When Bank of Nova Scotia hired Neil Bartlett, the former chief technology officer for business analytics at International Business Machines Corp., the bank's internal announcement made it clear that his hiring marked an important shift in strategic direction.
"Data is going to define banking in the next five to 10 years, and building a world-class analytics strategy for Scotiabank will be critical to our success in an increasingly digital economy," the December announcement said.
Scotiabank isn't alone in its vision of a data-driven future: Globally, banks are embracing the potential of analytics, which crunches all sorts of data to get a better understanding of consumer needs and behaviour.
Analytics not only gives banks a better way to market their products – say, by offering the right credit card to the right person at the right time; it allows them to verify information and streamline online applications, ideally making banking far more efficient at a time when banks are keen to cut costs as revenue growth slows and financial technology competitors emerge.
Analytics can also be used to develop nifty services, such as using location information to identify bank machines in your vicinity, or voice identification to displace cumbersome passwords.
Banks and other companies have always embraced consumer data, of course. But better technology and rising consumer expectations – driven by experiences at companies such as Amazon.com and Netflix – are now pushing its use dramatically.
"The two processes feed on each other," said Michael Zerbs, Scotiabank's co-head of information technology and enterprise technology. "The more customer expectations grow and are satisfied, the more demand there is for [analytics] tools. And the more demand there is for tools, the easier it is to support those [customer] expectations."
Scotiabank isn't trying to develop everything itself.
In January, the lender provided $2.2-million to create the Scotiabank Centre for Customer Analytics at the Smith School of Business at Queen's University, allowing professors, students and bank executives to collaborate on research projects. The collaboration can also help satisfy strong demand for data scientists at the bank.
Within the bank, one of the key challenges is to connect all the areas that have been developing their own independent analytics capabilities, from risk management to wealth to retail banking, and make them more systematic across the bank.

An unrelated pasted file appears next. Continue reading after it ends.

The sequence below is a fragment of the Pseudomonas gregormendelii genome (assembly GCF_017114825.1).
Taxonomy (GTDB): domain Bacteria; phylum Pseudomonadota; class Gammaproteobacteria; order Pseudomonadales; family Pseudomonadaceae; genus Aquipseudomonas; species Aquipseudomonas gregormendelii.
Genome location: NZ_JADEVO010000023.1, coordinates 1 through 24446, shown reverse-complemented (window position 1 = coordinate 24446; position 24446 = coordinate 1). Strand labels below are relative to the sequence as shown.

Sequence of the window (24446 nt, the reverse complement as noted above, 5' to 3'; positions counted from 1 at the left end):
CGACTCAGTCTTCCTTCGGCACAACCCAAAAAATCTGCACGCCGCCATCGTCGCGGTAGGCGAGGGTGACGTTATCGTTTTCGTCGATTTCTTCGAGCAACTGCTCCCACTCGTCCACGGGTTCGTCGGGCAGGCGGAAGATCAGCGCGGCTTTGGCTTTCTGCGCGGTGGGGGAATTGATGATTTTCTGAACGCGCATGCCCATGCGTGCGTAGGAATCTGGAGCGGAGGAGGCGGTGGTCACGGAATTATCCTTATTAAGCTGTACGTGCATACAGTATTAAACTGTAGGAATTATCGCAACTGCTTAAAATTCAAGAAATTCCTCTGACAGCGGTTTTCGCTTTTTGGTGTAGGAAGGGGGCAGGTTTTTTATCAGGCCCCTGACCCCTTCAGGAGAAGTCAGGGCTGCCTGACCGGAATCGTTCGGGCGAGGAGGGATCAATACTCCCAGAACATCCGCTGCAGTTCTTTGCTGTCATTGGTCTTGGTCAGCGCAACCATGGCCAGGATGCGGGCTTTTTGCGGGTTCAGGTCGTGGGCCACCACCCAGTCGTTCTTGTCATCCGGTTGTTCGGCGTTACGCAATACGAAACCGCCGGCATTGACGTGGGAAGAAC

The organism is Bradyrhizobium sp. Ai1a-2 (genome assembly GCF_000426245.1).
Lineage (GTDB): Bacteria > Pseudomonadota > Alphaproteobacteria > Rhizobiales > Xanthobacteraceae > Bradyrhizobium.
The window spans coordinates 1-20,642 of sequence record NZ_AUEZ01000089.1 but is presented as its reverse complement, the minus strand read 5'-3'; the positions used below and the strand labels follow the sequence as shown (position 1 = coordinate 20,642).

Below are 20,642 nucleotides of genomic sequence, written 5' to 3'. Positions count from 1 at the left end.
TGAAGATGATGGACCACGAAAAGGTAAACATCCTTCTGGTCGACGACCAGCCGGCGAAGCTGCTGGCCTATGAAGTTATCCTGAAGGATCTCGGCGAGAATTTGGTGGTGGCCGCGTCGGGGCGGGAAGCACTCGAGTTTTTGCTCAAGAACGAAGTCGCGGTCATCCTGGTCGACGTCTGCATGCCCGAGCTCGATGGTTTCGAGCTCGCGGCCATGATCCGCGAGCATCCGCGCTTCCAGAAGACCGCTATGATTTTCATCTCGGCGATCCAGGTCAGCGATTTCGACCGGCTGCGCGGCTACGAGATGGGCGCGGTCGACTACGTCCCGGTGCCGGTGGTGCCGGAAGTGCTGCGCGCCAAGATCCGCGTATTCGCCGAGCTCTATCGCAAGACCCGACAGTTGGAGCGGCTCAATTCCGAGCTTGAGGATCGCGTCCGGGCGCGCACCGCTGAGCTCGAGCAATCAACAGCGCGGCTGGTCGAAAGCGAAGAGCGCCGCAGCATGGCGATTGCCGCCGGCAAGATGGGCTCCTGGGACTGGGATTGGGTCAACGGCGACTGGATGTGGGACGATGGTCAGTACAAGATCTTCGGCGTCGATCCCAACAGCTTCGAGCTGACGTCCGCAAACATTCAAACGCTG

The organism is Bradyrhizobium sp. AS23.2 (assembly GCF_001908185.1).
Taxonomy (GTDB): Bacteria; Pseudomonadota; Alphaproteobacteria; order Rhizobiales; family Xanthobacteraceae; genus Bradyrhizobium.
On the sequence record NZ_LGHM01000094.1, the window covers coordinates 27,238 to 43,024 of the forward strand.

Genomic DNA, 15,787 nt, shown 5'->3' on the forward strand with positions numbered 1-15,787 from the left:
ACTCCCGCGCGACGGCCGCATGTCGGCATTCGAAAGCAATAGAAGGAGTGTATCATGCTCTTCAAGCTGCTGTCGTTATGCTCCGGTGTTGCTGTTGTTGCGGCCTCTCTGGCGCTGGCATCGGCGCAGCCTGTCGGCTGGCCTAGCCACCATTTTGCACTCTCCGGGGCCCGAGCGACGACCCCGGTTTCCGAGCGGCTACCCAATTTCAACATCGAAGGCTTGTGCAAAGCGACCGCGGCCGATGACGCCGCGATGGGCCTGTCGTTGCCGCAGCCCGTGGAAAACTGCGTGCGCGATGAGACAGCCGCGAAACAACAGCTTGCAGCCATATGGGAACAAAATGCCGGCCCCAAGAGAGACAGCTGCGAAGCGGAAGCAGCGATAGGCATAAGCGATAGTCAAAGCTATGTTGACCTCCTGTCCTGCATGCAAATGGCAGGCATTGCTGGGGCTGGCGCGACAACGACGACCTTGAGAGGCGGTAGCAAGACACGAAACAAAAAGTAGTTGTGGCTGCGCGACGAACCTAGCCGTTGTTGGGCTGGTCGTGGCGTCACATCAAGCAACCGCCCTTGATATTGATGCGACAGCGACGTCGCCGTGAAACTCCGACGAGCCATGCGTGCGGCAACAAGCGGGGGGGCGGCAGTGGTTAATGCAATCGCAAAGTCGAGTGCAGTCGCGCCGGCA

"How do you bring it all together, how do you connect it, how do you create the tools that support more scalable, repeatable analytics?" Mr. Zerbs said. "The urgency is to bring these different pieces together."
The bank must also change its approach by becoming faster and more responsive to customer needs. Traditionally, analysts tested a single hypothesis over a number of weeks or even months. Now, they can use technology to test different approaches – by varying credit card offers to different groups of customers, for instance – and learn immediately what works best.
"It's much more of a trial-and-error approach," Mr. Zerbs said. "And what you get is a much faster ability to learn about what goes on in the market, and a much richer set of potential solutions."
Nonetheless, he believes the use of analytics to extract insights from unstructured information is evolving quickly, leaving plenty of work over the next decade.
"Fundamentally, we're probably at the beginning of the process," he said.
Banks also have plenty to learn about staying in line with consumer expectations, so that customers understand that data is used to know their preferences rather than alarm them or invade their privacy.
"The fundamental rule is: Think about why the customer gave you the information and what do they expect you to do with it? And if in doubt, ask," Mr. Zerbs said.